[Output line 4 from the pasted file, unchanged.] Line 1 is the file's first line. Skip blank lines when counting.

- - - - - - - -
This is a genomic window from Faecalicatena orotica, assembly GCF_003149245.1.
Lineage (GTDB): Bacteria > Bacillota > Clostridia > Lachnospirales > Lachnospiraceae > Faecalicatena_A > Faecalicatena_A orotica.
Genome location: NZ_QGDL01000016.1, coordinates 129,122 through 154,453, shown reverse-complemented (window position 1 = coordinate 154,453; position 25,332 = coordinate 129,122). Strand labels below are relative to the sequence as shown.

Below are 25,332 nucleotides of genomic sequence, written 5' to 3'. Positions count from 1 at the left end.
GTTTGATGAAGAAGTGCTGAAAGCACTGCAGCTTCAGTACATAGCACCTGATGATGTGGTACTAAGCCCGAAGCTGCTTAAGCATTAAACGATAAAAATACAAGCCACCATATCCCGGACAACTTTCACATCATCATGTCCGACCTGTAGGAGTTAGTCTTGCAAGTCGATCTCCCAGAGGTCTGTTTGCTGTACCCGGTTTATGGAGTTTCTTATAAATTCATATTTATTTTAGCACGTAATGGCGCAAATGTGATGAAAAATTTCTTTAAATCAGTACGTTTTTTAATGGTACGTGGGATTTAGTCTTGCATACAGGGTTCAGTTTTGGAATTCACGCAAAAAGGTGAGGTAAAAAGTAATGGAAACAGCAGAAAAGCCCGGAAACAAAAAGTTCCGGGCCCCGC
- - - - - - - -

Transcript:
Below are 25,332 nucleotides of genomic sequence, written 5' to 3'. Positions count from 1 at the left end.